Patti Lacy’s interview

» Posted on Sep 4, 2008 in Blog | Comments Off on Patti Lacy’s interview

If you want to be entered in the drawing for Patti Lacy’s An Irishwoman’s Tale, please leave a comment with your email address or email me at The drawing ends Sunday night.

Patti Lacy’s interview:

1. What made you start writing?

God gifted me with a story in 1995. We’d been yanked from our beloved South and whisked up to Terre Haute, Indiana. To fight loneliness, I started a book group. After one such meeting, “Mary,” a red-haired woman, stayed late. I thought she wanted to pick through my scrumptious Southern snacks, but she just paced back and forth in my kitchen, acting as if something was on her mind.

“Our next book’s Angela’s Ashes.” Words tumbled out, her pacing making me nervous. “Hey, you’re Irish, aren’t you?” Maybe Mary was lonely, too, and wanted to get involved.

“I am and I’m not.” A faraway look took over her blue eyes.

“What do you mean?” I finally managed.

“What is your first memory?” she abruptly asked.

“I don’t know. I’ve never really thought about it.”

“How pretty, not to think about it.” Mary shoved back a mop of that red hair. “Mine’s so painful, I’ll never forget it. Moon-shaped faces drinking bitter tea, cups and cups o’ the steamin’ stuff, sayin’ the little eejit’s got to go.”

She spewed words all over my living room, and hours later I knew I’d been gifted a wonderful story of betrayal, perseverance, and faith.

“Someone should write that into a book,” I always told Mary. That someone turned out to be me.

2. How long have you been writing? When did you sell your first book?

I started writing my first novel in January of 1995 and was offered a contract in December of 1996.

3. How do you handle rejections?

Not very well, I’m afraid. I still have a proposal, sent to a well-respected agent in 1996. He scrawled across my query letter, “As I don’t see any way this can ever be published, I will not be able to offer representation.” Every now and then I take it out, look at it, and shake my head. I try not to take things so personally, but the books are kinda like our babies, aren’t they?

4. Why do you write?

The stories take over my mind. The characters whisper to me and won’t be quiet. I have to get them out.

5. What would you be doing with your free time if you weren’t writing?

Reading, running, teaching.

6. What are you working on right now?

A three-book series, “Spanning Seas and Secrets.” The first novel in the series is entitled My Name is Sheba.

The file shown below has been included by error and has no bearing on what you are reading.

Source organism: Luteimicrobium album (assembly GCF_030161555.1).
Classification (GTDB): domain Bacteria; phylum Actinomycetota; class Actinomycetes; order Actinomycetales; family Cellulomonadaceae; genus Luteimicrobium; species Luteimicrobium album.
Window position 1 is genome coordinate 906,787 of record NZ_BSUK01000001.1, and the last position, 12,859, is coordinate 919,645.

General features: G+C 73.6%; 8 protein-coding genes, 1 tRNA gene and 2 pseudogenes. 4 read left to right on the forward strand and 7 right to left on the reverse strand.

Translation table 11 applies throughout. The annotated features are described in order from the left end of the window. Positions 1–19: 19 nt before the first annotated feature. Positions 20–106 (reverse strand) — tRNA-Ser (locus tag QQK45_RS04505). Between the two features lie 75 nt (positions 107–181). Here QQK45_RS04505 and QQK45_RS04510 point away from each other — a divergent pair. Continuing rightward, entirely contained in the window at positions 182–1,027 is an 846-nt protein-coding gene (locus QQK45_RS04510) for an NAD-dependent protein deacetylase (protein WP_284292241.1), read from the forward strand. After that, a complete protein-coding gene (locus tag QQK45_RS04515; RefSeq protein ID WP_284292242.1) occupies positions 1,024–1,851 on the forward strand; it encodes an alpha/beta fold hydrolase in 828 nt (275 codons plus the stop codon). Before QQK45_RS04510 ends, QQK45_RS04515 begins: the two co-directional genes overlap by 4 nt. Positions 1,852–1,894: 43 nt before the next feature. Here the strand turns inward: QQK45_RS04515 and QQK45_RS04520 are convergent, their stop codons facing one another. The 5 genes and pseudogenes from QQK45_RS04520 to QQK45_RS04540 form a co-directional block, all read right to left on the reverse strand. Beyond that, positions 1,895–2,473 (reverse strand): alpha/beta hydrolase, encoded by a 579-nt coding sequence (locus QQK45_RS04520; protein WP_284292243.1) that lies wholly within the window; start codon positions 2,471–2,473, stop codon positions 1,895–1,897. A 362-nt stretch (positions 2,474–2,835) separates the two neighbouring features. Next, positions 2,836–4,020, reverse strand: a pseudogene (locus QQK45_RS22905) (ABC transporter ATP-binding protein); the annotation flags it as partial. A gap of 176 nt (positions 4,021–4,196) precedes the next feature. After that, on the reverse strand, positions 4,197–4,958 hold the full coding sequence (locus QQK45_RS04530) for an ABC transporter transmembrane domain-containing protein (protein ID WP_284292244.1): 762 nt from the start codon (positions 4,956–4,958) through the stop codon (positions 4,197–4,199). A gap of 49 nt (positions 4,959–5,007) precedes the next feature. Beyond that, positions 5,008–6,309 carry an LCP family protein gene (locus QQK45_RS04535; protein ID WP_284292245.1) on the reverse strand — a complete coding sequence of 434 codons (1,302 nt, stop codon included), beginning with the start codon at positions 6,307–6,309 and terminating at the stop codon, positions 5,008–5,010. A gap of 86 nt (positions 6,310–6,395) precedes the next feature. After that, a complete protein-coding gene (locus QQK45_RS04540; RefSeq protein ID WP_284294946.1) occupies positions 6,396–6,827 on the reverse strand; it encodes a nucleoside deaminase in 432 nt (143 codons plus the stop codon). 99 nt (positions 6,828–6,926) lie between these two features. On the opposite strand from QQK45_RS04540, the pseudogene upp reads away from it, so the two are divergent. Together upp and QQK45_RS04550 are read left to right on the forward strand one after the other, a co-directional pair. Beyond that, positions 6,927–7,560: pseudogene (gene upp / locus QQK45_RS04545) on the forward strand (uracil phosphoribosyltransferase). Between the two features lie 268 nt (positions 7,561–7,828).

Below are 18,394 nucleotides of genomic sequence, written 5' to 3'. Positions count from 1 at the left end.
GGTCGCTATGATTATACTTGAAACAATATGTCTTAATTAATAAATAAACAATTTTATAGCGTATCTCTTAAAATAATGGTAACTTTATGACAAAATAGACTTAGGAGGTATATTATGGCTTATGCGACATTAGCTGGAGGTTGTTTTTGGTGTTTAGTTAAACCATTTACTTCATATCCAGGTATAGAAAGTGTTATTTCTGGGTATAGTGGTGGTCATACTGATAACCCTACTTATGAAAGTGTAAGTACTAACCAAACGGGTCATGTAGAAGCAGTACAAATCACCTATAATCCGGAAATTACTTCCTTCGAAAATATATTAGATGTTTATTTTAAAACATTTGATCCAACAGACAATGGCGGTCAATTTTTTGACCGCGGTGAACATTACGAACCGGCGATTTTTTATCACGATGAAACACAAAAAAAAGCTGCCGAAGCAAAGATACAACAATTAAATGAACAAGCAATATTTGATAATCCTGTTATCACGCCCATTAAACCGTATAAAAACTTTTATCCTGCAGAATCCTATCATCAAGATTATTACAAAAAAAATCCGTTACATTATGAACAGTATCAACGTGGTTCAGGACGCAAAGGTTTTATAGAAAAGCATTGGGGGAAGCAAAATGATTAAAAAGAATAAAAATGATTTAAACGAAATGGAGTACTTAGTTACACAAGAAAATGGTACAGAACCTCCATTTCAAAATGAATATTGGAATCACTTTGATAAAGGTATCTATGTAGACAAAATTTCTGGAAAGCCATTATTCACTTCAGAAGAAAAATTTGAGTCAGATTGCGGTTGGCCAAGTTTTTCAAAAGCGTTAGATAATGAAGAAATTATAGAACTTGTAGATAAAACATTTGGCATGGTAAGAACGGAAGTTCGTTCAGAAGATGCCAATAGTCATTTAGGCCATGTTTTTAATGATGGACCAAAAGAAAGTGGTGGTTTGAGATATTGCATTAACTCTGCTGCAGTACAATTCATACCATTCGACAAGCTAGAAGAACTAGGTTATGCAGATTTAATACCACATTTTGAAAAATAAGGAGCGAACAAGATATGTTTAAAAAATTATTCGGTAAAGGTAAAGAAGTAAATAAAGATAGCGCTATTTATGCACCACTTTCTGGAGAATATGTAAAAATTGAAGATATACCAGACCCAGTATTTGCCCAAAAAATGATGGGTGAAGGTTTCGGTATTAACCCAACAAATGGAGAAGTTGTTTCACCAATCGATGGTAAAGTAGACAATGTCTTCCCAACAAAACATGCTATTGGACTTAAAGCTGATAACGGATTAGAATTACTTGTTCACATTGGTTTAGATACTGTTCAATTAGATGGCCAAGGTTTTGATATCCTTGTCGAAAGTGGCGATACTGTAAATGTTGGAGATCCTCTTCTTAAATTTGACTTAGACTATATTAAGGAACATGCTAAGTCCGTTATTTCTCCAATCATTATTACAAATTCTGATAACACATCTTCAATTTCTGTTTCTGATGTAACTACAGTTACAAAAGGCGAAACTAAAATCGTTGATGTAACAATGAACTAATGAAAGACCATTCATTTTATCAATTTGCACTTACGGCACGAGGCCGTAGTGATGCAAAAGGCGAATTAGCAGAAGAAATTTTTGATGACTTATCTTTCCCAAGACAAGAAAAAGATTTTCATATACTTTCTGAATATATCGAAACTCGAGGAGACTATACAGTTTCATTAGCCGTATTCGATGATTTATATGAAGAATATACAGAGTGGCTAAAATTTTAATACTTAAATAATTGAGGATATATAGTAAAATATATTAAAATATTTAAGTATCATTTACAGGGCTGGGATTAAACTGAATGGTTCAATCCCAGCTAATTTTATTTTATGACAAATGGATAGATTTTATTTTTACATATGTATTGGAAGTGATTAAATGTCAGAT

Here’s the hook for My Name is Sheba:

Sheila Franklin loves a son she never knew and a husband who doesn’t know her. Then her past comes knocking—in the form of a young soldier and a Thai prostitute—and threatens to expose her deceptive ways.

7. Do you put yourself into your books/characters?

Oh, yes. I use my friends, colleagues, and acquaintances as well. Being forewarned is being forearmed!

8. Tell us about the book you have out right now.

Mary Freeman has come a long way from the rocky cliffs of County Clare. She’s owned businesses, found a loving husband, and raised two beautiful daughters. But she can’t seem to shut out that awful first memory—and the dysfunctional relationships with not one but two mothers.

When her youngest falls prey to substance abuse, Mary and her new friend Sally, a gregarious Southerner, return to beautiful Ireland. On the majestic peak of Croagh Patrick, God meets Mary, and reveals her past, present, and future.

9. Do you have any advice for other writers?

Find picky but tactful critique partners. Write for an Audience of One. Set daily page goals.

10. How important is faith in your books?

So far, each novel has a scriptural foundation. An Irishwoman’s Tale drew from the truths in Romans 8:38. My protagonist struggled with God’s sovereignty and only began to move toward healing when she accepted Christ as Lord and Savior.

11. What themes do you like to write about?

The secrets in women’s lives. The lies women tell and why they tell them. The benefits women gain when they share their pain with a friend. Quest novels. Framed novels.

12. What is your favorite book you’ve written and why?

At present, I’ve only completed two manuscripts, An Irishwoman’s Tale and Unsettled Waters (anticipated release date in Spring or Summer 2009). Since I’ve only endured the preliminary round of rewrites for Unsettled Waters, I’d have to say An Irishwoman’s Tale. It’s such a blessing to tell Mary’s story and have it out there for everyone else to read. However, Unsettled Waters grapples with some very uncomfortable events in my own childhood, and when the timing’s right, I’ll be excited about that book, too.

13. What is your writing schedule like?

The alarm buzzes around five. I make tea for Xiu Chin (a friend currently living with us), then brew some coffee for my husband and me. Devotionals come next, then I hit the keyboard and try to write three to five pages on my WIP. I figure if the world caves in mid-morning, I’ve already accomplished something. Lately I’ve spent a couple of hours a day with publicity stuff and editing. Occasionally I post on the Midwest loop or greet new ACFW members who live in our zone. Around noon my 20-year-old son have lunch and let the hands of time roll back as we play Yahtzee, Backgammon, or Trouble. By one I’m typing again. Sometimes I wedge in coffee time with a friend or reading time in the hammock. Most days, Laura (my dog) and I take a jog/walk. I try to stop an hour our so before suppertime and take care of food and other household chores. Nights are reserved for our family.